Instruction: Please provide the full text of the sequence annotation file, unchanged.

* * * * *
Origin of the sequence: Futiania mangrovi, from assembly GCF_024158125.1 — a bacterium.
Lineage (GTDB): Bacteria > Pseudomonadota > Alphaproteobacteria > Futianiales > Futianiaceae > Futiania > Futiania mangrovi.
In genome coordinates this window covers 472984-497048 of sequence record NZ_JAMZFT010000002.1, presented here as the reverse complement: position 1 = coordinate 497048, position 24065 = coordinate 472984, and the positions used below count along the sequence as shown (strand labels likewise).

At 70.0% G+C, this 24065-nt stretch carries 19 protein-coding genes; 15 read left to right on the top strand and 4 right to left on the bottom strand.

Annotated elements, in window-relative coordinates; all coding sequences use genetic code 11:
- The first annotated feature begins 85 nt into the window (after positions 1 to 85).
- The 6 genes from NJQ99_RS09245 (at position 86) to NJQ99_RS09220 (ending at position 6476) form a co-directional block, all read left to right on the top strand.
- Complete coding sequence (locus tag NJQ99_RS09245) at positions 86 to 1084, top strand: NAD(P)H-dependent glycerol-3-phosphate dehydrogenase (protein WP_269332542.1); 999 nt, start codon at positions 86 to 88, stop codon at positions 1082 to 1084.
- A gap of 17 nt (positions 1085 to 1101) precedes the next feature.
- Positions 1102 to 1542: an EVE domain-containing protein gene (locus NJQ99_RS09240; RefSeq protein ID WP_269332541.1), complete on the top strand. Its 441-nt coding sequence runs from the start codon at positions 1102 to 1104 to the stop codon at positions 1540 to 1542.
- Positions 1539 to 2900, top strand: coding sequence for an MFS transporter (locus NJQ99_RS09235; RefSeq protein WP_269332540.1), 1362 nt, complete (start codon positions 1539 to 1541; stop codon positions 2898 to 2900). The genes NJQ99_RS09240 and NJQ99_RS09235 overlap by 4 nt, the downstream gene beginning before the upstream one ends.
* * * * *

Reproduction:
Origin of the sequence: Futiania mangrovi, from assembly GCF_024158125.1 — a bacterium.
Lineage (GTDB): Bacteria > Pseudomonadota > Alphaproteobacteria > Futianiales > Futianiaceae > Futiania > Futiania mangrovi.
In genome coordinates this window covers 472984-497048 of sequence record NZ_JAMZFT010000002.1, presented here as the reverse complement: position 1 = coordinate 497048, position 24065 = coordinate 472984, and the positions used below count along the sequence as shown (strand labels likewise).

At 70.0% G+C, this 24065-nt stretch carries 19 protein-coding genes; 15 read left to right on the top strand and 4 right to left on the bottom strand.

Annotated elements, in window-relative coordinates; all coding sequences use genetic code 11:
- The first annotated feature begins 85 nt into the window (after positions 1 to 85).
- The 6 genes from NJQ99_RS09245 (at position 86) to NJQ99_RS09220 (ending at position 6476) form a co-directional block, all read left to right on the top strand.
- Complete coding sequence (locus tag NJQ99_RS09245) at positions 86 to 1084, top strand: NAD(P)H-dependent glycerol-3-phosphate dehydrogenase (protein WP_269332542.1); 999 nt, start codon at positions 86 to 88, stop codon at positions 1082 to 1084.
- A gap of 17 nt (positions 1085 to 1101) precedes the next feature.
- Positions 1102 to 1542: an EVE domain-containing protein gene (locus NJQ99_RS09240; RefSeq protein ID WP_269332541.1), complete on the top strand. Its 441-nt coding sequence runs from the start codon at positions 1102 to 1104 to the stop codon at positions 1540 to 1542.
- Positions 1539 to 2900, top strand: coding sequence for an MFS transporter (locus NJQ99_RS09235; RefSeq protein WP_269332540.1), 1362 nt, complete (start codon positions 1539 to 1541; stop codon positions 2898 to 2900). The genes NJQ99_RS09240 and NJQ99_RS09235 overlap by 4 nt, the downstream gene beginning before the upstream one ends.